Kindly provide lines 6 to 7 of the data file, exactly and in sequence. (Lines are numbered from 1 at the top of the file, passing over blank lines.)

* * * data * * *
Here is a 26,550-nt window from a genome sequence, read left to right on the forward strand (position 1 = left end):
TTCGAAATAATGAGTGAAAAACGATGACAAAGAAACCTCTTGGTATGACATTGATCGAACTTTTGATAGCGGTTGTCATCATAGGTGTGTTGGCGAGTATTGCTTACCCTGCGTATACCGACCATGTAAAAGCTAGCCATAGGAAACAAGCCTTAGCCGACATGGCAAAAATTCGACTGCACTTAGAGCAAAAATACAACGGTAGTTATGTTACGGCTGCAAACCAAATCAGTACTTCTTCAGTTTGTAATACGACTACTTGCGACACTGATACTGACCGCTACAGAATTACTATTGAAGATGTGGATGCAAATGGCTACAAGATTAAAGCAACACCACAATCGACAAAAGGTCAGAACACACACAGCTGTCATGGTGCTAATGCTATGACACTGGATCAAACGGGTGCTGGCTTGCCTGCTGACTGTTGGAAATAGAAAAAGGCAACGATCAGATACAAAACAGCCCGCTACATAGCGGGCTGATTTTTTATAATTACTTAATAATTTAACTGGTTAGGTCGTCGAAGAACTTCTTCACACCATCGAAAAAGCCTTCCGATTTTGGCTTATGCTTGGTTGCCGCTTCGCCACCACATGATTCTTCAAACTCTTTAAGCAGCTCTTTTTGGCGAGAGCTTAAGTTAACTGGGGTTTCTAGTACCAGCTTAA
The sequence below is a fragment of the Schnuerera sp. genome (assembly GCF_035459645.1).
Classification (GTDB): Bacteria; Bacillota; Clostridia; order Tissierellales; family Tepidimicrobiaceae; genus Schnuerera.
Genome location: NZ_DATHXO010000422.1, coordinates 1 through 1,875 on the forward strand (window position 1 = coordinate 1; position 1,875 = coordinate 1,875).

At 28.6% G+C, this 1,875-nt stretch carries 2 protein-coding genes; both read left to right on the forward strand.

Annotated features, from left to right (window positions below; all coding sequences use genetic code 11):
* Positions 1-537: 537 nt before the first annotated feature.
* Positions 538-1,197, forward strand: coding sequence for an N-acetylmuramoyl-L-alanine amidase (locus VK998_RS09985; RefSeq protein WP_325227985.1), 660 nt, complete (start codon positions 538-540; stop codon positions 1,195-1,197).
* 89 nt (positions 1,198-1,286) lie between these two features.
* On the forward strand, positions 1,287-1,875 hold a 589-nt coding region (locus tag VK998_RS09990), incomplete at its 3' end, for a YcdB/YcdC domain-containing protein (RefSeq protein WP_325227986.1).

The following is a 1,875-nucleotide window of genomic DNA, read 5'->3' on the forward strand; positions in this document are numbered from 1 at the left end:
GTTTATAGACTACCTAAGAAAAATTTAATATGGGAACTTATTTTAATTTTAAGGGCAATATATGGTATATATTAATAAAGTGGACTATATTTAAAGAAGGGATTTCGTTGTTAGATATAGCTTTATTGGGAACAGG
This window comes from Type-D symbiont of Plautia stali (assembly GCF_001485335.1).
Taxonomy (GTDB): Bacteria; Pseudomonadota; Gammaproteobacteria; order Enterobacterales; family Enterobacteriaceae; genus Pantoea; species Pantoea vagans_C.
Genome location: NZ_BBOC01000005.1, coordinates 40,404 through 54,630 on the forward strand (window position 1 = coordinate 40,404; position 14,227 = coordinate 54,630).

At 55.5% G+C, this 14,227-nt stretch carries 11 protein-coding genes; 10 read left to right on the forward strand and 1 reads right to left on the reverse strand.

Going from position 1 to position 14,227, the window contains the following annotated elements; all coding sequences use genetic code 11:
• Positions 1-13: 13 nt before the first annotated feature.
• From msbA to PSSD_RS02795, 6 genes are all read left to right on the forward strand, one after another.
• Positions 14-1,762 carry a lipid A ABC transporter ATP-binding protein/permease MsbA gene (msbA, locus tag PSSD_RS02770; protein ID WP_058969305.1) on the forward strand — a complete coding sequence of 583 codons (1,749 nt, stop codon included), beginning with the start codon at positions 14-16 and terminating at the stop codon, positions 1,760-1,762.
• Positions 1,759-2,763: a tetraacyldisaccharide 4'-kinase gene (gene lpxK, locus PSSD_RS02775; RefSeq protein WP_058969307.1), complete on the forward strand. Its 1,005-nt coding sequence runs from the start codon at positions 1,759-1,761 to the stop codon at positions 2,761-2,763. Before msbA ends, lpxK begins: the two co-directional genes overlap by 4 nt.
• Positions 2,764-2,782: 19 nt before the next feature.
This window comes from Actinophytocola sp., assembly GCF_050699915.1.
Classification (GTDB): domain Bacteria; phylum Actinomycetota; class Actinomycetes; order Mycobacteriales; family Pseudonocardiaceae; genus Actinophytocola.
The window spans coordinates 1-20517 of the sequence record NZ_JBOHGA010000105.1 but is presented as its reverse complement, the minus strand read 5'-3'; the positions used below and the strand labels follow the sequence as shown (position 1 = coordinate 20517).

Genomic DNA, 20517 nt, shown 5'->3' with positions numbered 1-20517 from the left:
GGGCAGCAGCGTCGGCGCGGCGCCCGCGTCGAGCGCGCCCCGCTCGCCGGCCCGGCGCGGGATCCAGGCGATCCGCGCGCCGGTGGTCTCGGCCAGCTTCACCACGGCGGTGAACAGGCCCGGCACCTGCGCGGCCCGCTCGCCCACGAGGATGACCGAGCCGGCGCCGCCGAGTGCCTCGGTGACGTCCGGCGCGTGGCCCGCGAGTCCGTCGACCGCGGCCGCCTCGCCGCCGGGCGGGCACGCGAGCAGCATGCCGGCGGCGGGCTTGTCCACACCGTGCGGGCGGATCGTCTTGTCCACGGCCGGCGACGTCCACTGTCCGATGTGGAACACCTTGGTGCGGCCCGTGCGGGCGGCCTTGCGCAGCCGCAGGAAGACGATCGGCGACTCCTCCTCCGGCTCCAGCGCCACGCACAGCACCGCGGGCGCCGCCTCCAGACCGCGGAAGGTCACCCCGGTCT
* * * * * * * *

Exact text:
At 28.6% G+C, this 1,875-nt stretch carries 2 protein-coding genes; both read left to right on the forward strand.

Annotated features, from left to right (window positions below; all coding sequences use genetic code 11):